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Please restore normalcy a mellow Mamata requests doctors on strike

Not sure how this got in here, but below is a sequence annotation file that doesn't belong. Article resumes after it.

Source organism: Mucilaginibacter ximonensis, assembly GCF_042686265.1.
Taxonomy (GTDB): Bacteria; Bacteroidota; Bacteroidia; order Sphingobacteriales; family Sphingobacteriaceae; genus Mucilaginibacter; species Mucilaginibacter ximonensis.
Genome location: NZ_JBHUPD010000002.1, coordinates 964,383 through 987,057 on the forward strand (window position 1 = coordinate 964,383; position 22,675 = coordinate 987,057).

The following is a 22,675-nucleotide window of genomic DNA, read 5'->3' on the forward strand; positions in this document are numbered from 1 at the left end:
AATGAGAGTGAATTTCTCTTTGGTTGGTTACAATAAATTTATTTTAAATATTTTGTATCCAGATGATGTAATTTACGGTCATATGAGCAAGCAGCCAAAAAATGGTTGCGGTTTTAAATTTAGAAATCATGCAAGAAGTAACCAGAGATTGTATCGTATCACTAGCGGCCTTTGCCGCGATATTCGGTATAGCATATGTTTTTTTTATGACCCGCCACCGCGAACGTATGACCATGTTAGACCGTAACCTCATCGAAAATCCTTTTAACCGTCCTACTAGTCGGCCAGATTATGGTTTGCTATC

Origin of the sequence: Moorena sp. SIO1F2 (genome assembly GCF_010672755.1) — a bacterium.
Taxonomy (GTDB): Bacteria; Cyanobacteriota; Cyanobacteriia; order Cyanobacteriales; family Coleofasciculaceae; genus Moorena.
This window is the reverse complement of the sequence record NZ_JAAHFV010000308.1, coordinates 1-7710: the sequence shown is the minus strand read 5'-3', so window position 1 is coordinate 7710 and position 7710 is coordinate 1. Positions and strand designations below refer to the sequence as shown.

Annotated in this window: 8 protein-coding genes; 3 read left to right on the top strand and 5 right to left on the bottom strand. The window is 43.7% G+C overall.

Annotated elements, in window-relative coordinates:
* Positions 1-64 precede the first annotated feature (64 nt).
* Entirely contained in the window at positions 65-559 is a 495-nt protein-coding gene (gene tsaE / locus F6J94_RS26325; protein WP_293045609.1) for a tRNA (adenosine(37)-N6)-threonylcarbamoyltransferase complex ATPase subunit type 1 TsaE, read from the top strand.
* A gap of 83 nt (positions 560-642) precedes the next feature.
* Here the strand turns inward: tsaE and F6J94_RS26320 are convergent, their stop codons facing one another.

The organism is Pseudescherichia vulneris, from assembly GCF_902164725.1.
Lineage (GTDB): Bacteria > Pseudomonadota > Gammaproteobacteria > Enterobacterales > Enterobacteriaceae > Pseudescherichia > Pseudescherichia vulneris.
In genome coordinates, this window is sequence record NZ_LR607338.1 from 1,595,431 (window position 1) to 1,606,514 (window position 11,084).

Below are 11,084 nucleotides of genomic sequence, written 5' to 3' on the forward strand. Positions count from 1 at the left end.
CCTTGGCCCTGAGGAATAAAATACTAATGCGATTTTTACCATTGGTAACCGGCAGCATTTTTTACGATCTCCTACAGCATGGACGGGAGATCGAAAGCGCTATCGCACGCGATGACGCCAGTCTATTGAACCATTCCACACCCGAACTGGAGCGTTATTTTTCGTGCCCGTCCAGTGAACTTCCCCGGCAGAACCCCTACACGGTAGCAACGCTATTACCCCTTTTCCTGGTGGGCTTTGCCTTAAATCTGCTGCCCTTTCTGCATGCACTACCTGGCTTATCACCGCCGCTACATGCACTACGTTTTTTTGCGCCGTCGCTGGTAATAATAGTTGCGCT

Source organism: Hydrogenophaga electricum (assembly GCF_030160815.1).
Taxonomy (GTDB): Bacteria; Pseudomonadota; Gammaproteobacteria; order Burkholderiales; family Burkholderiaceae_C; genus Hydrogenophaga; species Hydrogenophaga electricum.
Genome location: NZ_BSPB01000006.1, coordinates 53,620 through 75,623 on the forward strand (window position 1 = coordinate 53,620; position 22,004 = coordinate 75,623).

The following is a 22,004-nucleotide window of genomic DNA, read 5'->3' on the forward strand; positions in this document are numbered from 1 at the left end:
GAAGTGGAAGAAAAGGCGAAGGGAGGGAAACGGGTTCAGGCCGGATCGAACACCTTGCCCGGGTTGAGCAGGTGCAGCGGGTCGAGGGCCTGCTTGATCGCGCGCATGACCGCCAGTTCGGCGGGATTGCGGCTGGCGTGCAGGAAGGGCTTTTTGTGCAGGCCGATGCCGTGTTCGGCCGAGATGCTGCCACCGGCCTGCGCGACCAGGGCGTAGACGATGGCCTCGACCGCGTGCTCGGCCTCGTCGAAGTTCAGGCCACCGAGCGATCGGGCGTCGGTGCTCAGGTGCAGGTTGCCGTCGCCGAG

first_imgKolkata: A mellowed Mamata Banerjee put the ball on the agitating junior doctors’ court after they refused her offer of a meeting on Saturday, holding out three key assurances and requesting them to rejoin work. She said all their security demands would be met, no action would be taken against them for the now five-day-old strike, and they would be free to contact her, the governor, chief secretary or the police commissioner for a resolution through talks. Also Read – City bids adieu to Goddess Durga Immediately after Mamata’s news conference at Nabanna, the state secretariat, the junior doctors said the strike would continue as the chief minister had not agreed to their demand to meet them at NRS Medical College and Hospital. Late on Saturday night, the junior doctors rebutted several assertions made by Mamata at the media conference but said a general body meeting would decide if talks can be held at any other venue. At the media conference, Mamata adopted a tone that was in sharp contrast to the belligerence she had displayed at SSKM Hospital on Thursday, which had escalated the confrontation. Also Read – Centuries-old Durga Pujas continue to be hit among revellers On Saturday, Mamata concluded her opening remarks at Nabanna with an impassioned plea: “Please restore normalcy. Start the service for the people: my humble submission to them. I’m not going to take any stringent action (against the agitators), though we have everything with us. Let good sense prevail.” Redeploying the people skills that had once stood her in good stead, Mamata said: “They are young, they made a mistake, let them be, I forgive them.” After issuing the invitation on Friday evening, Mamata had waited for the junior doctors to turn up, but as they couldn’t decide immediately whether to accept the invite, another meeting had been set for Saturday at 5pm. On Saturday afternoon, the junior doctors issued a statement Mamata addressed the news conference amid a sense of dejection in the administration following the junior doctors’ refusal to turn up for the meeting, and amid a perception that her stridency was preventing a resolution. By then, the Union home ministry had sent an advisory to the Bengal government “urgently” seeking a report on the cease-work by doctors — a move described as unusual by officials in Delhi. At the outset, Mamata sought to address the perception that the government had done nothing to resolve the crisis. She pressed chief secretary Malay De to describe the steps the administration had taken since Monday night’s mob attack on junior doctors at NRS following a patient’s death. Mamata then took the microphone. “We have taken all possible action. I sent a minister, officers and the police commissioner to talk to them (the agitators),” she said. “The police arrested five of the accused immediately, and stringent charges have been brought against them. The police commissioner has enhanced security at all the medical colleges and hospitals.” She added: “I waited five hours yesterday and three hours today to talk to the junior doctors.” Over the next half-hour, Mamata tried to give her side of the story and hammer home the fact that poor patients across the state continued to suffer -– a factor that can turn public opinion against attempts to prolong the strike. Rarely before have emergency services been affected in state-run medical colleges and hospitals for five days on the trot, with no certain end in sight. Several senior doctors who had provided moral support to the agitation when it started told this newspaper on Saturday that some of the junior doctors had begun making “illogical and unreasonable demands”. A government source said: “Had Mamata tried sending this message two days ago, there would not have been many takers. But today, people know how the patients are suffering because of the strike.” Some junior doctors have accused Mamata of arrogance for her failure to visit them or Paribaha Mukherjee, an intern severely injured in Monday’s attack, and cited her belligerence during the visit to SSKM Hospital on Thursday. Mamata tried to rebut the charges at the news conference. “When I entered (SSKM), the agitating doctors sitting there created an obstruction…. While I was walking, I was pushed. They were shouting and filthy comments were passed,” she said. “Despite that, I told the police not to arrest anybody. They are young, they had made a mistake, let them be, I forgive them. Had this taken place elsewhere, a lot of action would have been initiated.” Never losing her composure, unlike at SSKM, Mamata was at pains to underscore that she was pursuing a reasonable approach devoid of vindictiveness or rancour. Mamata repeatedly — and in detail — contrasted her government’s approach with that of others elsewhere in the country to doctors’ strikes. She said her government could have taken stringent action, such as enforcing the Essential Services Maintenance Act (Esma), blocking the registration of the agitating doctors, extending their period of internship or filing FIRs against them. “Such stern steps have been taken by 9 to 10 states in the past few years. But we did not do it,” she said. Sources said that although Bengal had desisted from adopting Esma owing to the erstwhile Left Front government’s opposition to the act, the state government could have implemented its provisions through an ordinance. By explaining what she could have done, sources said, the chief minister had attempted to underline her government’s apparent lenience and put pressure on the agitators to call off their strike. She tried to highlight her eagerness for a solution by suggesting the junior doctors could meet other authorities if they were averse to talk to her. “They had two main demands. First, a heightening of their security; second, action against the accused. Both have been done. Still, if they think I’m not capable enough, they can hold meetings with the governor, chief secretary or the police commissioner. If they have additional demands, those will also be taken care of,” she said. The option of talks with the governor, sources said, was a significant conciliatory gesture on Mamata’s part since she has had testy ties with Keshari Nath Tripathi and had as recently as Thursday accused him of exceeding his brief at the behest of BJP leaders in Delhi and Calcutta. Sources close to Mamata hoped that her news conference would help undo the damage her belligerence had caused on Thursday when she gave the agitators four hours to join duty or face action, and called some of them “outsiders”. Neither the heath department nor the police have initiated any action, though, a point Mamata took care to highlight. “She had looked overly belligerent till yesterday. But she has deployed her tried-and-tested outreach skills, and this has helped her turn the tables on the agitating doctors,” a Nabanna official said.(With inputs from Telegraph India)last_img read more